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The Ojai City Council has set a historic precedent by becoming the first city in the United States to officially recognize the legal rights of a nonhuman animal. This remarkable development was initiated by Council Member Leslie Rule, District 1, and has been championed by the Nonhuman Rights Project (NhRP). The ordinance primarily focuses on defining and safeguarding the right to liberty for elephants, marking a significant stride toward Animal rights and welfare.
The NhRP’s Director of Government Relations and Campaigns, Courtney Fern, emphasized the historic nature of this ordinance, highlighting that it addresses the undeniable suffering endured by elephants when deprived of their freedom. It also underscores that conventional animal welfare laws alone are insufficient to alleviate this suffering, emphasizing the necessity of recognizing the fundamental rights of nonhuman animals.
The roots of this ordinance trace back to the early 1980s when an elephant named Tarra was held in captivity in Ojai Valley, subjected to demeaning entertainment practices, including rollerskating. Tarra’s story took a positive turn in 1995 when she became the first resident of what is now the largest elephant sanctuary in the United States. The ordinance, which passed by a vote of 4-1, effectively outlaws subjecting an elephant to the kind of captivity and deprivation of freedom that Tarra had to endure in her early years.
Council Member Leslie Rule paid tribute to Tarra, the 19 elephants suffering in captivity across California, and the hundreds more across the United States. She emphasized the remarkable similarities between elephants and humans in essential ways, underlining the importance of extending legal protections to these majestic creatures.
Coinciding with this historic ordinance, California’s highest court is on the verge of ruling on a habeas petition filed by the NhRP. This petition seeks the recognition of the right to liberty and the release of three elephants currently held captive and used for breeding at the Fresno Chaffee Zoo. Last year, two judges on New York’s highest court issued groundbreaking dissents in a similar NhRP case involving an elephant named Happy at the Bronx Zoo.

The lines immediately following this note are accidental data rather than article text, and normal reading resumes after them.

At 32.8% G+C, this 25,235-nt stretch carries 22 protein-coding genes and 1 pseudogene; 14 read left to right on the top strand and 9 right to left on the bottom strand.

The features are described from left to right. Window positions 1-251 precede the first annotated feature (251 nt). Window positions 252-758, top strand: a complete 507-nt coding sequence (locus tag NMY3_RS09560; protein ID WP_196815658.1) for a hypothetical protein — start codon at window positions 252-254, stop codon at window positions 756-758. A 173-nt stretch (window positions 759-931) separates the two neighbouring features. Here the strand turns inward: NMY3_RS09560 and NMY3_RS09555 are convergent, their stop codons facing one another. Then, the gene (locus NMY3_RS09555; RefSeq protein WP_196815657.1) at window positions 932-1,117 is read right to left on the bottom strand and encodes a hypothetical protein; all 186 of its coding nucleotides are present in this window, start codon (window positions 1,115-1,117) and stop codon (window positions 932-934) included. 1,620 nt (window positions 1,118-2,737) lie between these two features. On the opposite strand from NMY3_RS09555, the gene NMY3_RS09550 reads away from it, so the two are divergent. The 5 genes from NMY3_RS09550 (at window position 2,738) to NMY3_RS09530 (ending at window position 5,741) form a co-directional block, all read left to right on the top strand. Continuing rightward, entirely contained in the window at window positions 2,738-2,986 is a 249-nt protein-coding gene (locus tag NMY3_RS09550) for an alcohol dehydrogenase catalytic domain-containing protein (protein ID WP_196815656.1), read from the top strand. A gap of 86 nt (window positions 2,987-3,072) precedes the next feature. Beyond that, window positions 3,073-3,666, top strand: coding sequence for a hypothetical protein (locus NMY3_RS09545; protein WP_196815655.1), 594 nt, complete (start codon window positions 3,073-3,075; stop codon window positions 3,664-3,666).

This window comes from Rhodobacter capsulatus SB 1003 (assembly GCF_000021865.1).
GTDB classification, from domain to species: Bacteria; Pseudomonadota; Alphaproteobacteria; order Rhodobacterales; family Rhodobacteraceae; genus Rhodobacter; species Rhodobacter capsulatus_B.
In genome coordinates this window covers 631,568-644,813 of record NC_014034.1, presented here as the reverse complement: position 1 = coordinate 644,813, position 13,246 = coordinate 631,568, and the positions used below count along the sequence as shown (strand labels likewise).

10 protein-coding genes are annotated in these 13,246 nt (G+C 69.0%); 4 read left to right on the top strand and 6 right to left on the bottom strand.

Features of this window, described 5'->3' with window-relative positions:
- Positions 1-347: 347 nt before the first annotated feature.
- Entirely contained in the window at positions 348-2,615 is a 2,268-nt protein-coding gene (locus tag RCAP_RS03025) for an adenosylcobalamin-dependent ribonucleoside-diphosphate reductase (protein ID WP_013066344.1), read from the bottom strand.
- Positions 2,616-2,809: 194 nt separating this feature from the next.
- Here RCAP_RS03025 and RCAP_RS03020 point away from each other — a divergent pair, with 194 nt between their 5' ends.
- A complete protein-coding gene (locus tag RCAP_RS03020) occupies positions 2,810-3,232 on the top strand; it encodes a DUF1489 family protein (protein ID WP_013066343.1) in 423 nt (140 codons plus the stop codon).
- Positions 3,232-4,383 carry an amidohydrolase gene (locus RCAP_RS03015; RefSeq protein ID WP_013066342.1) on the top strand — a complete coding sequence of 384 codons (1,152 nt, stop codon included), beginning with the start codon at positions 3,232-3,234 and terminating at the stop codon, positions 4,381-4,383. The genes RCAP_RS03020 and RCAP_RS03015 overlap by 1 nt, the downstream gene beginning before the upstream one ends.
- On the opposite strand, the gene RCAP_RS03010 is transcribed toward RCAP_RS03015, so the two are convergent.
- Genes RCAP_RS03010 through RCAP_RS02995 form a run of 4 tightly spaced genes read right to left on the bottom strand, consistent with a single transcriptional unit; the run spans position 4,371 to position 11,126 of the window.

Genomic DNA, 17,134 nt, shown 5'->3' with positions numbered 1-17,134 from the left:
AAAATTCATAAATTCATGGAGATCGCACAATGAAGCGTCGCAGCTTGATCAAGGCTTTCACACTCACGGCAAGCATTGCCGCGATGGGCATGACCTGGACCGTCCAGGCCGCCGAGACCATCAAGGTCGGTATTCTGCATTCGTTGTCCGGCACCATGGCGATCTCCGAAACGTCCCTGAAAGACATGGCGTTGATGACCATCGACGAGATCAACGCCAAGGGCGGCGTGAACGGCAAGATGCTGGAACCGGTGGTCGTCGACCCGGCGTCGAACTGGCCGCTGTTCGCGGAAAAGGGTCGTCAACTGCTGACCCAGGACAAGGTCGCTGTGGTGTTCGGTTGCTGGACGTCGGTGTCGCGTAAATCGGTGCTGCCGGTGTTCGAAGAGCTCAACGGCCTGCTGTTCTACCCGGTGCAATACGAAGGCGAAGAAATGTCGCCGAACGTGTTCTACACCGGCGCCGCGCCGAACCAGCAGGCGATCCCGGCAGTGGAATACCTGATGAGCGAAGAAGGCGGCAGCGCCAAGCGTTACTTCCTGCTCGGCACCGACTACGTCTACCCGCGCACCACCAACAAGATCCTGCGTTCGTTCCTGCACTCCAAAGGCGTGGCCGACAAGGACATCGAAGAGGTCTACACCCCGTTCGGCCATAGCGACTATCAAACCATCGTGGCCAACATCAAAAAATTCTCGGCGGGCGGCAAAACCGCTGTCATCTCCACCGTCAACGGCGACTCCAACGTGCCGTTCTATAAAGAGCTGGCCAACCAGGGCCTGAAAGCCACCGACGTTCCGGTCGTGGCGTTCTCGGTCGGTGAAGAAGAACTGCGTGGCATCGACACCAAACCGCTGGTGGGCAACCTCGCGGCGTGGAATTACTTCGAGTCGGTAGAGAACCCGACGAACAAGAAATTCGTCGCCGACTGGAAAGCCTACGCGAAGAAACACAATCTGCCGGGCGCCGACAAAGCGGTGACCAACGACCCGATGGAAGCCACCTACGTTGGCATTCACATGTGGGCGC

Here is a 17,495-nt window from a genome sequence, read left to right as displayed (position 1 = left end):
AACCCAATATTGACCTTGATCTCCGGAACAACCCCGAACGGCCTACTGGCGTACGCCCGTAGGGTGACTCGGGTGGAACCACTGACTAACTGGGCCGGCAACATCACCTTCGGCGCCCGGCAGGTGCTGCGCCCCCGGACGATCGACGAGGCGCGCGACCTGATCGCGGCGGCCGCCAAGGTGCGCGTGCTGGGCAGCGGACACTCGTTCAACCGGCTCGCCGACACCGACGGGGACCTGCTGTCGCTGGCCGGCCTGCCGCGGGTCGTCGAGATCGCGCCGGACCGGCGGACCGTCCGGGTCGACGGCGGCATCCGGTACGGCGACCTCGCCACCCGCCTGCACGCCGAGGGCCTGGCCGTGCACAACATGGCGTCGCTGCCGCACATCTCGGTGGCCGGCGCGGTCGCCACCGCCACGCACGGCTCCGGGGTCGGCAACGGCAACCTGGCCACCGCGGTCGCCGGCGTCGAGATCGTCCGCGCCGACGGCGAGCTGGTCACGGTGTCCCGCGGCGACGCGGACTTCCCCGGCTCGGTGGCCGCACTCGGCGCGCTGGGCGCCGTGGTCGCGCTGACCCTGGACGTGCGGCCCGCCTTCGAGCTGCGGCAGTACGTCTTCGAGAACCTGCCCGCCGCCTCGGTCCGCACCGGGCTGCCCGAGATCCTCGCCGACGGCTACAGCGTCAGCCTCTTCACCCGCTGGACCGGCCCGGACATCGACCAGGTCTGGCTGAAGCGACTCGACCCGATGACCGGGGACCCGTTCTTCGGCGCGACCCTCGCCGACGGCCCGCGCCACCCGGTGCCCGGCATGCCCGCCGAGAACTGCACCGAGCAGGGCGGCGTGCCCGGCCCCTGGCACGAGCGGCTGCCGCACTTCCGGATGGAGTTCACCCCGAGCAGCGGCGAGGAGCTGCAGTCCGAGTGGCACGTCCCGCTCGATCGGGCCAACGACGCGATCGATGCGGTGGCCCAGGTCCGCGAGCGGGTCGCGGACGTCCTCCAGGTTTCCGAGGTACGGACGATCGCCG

The push for recognizing the legal rights of elephants is supported by a growing body of scientific evidence. Experts in elephant cognition and behavior have demonstrated that these animals are not only highly intelligent but also emotionally and socially complex beings. When held in captivity, elephants suffer from various physical ailments, including arthritis and joint issues, stemming from standing on unnatural surfaces. They also experience emotional trauma and brain damage due to the inability to roam freely and interact with other elephants in their vast natural habitats.
Ojai Mayor Pro Tem and Council Member Suza Francina, District 4, expressed the city’s deep commitment to animal welfare and the belief that it was time to move beyond conventional animal welfare laws. Ojai has proudly become the first city in the nation to grant elephants the fundamental right to bodily liberty.
The passing of this ordinance establishes Ojai as a pioneer in the protection of the bodily liberty rights of elephants. City Attorney Matthew T. Summers hopes that other cities across California and the United States will follow suit, setting a precedent for the compassionate treatment of nonhuman animals.
Sign this petition to release Happy the Elephant from Bronx Zoo.
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